Wait a minute! A Fear-Free Halloween? Isn’t that an oxymoron?
Well, sort of. Halloween is known to be a frightfully fun time for us humans, but when it comes to our pets, we should consider their need to feel safe, secure, and Fear-Free.
Whether or not you plan to participate in Halloween festivities, there are a few things to keep in mind when it comes to ensuring your pets stay safe. Please scroll down for CoastView Vet’s Top Ten Tips to help keep your pets safe.
If you are planning to dress up your pets, we’d love to see them. Please visit CoastView Vet during regular business hours so we can snap a photo of your pet. If you can’t drop by, please share a picture of your pet in the comment section of our “Halloween Photo Booth Fun” Album on our Facebook Page.
Top 10 Tips for a Fear-Free Halloween
Because when it comes to our pets, it should be All Treats and No Tricks!
Did you know that the day after Halloween is one of the busiest days for animal shelters? It’s true. Only the Independence Day holiday is more dangerous (from a lost pet perspective). Please keep your pets safe in a room or an area away from the constantly opening & closing door. The heartache over a lost pet lasts much longer than the few hours they’ll be upset with you for sequestering them safely away from the doorway drama of Halloween night. And it’s never too late to have your pet microchipped. It only takes a few minutes.
Going beyond the dangers associated with chocolate toxicity, please also watch for choking hazards such as hard candy, lollipops/suckers, even candy wrappers (irresistible to cats – especially after you’ve just spent good money on cat toys!) can become choking hazards or cause bowel obstructions. In addition, Xylitol, which is toxic to dogs, is now an added ingredient in both candy and gum.
- Choking hazards – Please avoid choking hazards from small scraps of fabric, buttons, beads, snaps, etc., pets will chew, chew, chew on their costumes for a variety of reasons.
- Strangulation hazards – Belts, sashes, strings of beads, etc., can cause strangulation.
- Heat Stress, Heat Exhaustion, or Heat Stroke – Many pets can easily overheat in any type of clothing – cute Halloween costumes are no exception. You know your pet best – please watch their body language for signs of discomfort or distress.
If you have to think twice about dressing your pet in a Halloween costume, err on the side of safety and forego the costume for a cute bandanna or bows for their Halloween hairdo.
Please avoid frightening your pets with your own Halloween costumes, masks, make-up, etc. Your precious pets trust you and depend on you for comfort and safety. Have fun scaring your human family members, friends, and neighbors. Your pets simply do not understand what these Halloween shenanigans are all about.
Did you know, according to the NFPA (National Fire Protection Association), pets are responsible for over 1,000 house fires per year? Watch those candles! Especially if you use candles inside of carved pumpkin Jack-o-Lanterns. In addition to unintentional arson, pets can sustain painful burn injuries from candle flames or hot candle wax.
Our Clairemont neighborhood is showing some serious Halloween spirit. We’ve seen some incredibly elaborate home and yard decor this year. Please be mindful of decor in which pets and wildlife can become entangled.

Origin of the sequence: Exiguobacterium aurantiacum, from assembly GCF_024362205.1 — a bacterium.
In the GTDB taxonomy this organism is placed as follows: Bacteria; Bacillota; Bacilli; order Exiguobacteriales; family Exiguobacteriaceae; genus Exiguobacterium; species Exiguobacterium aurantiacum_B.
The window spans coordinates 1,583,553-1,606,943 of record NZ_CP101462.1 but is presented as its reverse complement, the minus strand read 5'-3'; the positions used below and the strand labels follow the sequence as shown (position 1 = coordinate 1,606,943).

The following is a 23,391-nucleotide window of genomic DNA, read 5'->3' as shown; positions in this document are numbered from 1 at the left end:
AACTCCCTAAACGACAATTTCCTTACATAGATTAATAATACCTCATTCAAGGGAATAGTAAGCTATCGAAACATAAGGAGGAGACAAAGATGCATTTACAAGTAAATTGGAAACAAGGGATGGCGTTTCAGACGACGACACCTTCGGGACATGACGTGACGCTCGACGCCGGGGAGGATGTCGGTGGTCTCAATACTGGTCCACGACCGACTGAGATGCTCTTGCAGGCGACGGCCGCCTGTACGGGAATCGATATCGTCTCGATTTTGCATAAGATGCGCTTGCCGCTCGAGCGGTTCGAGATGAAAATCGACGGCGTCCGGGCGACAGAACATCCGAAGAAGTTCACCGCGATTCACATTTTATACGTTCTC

Ding-Dong-Ding-Dong-Ding-Dong! Stop the madness!! Your pets have no idea what’s happening on Halloween – and this spike in doorway drama is sure to cause some anxiety. The kindest thing you can do is to safely sequester your pets away from the doorbell. Our friends at Fear Free Pets recommend hanging a sign on your front door asking trick-or-treaters to quietly knock rather than ringing the doorbell. You might also try using a radio, t.v. or white-noise sound machine turned-up enough to help drown out the sounds of knocks and rings. And finally, make the experience more rewarding for your pet by filling a treat dispenser with some high-value treats – or freeze your dog’s canned food inside of a Kong Toy – so they will be busy focusing on their treats rather than wondering why they are sequestered away from you.
For many pets, even the sounds of happy kids squealing, “Trick-or-Treat!”, the pitter-patter of little feet running up and down the driveway, or the spooky sound of the neighbor’s Halloween decorations can be unnerving to a pet’s sensitive ears. If your dog exhibits signs of fear, anxiety, or stress related to sound, please reach out to us because we have a variety of tools, including new medications, to help ease anxiety in dogs who suffer from noise aversion. In addition to the tips in #7, consider playing music recorded specifically to calm dogs – such as Through a Dog’s Ear or Through a Cat’s Ear – to help drown out the noise associated with Halloween.
Glow Sticks, that is. Glow sticks are extra popular at Halloween because they are easier than flashlights for kiddos to carry around. And every Halloween, glow sticks account for a majority of Pet Poison Hotline phone calls. Some glow sticks contain a small glass vial which activates the ‘glow’ once the vial is broken.
Unfortunately, there are some mentally disturbed humans out there who will target both cats and dogs for Halloween pranks. Black cats may be more at risk. However, please err on the safe side by keeping ALL cats and dogs safe and indoors.
In addition to our own top ten, our friends at Fear-Free Pets have put together this colorful flyer with a few more tips to ensure your home is a Fear-Free Happy Home for your pets. Please be sure download it – print it – and hang it on your refrigerator at home to remind the entire family to consider your pet’s perspective this Halloween.Download Here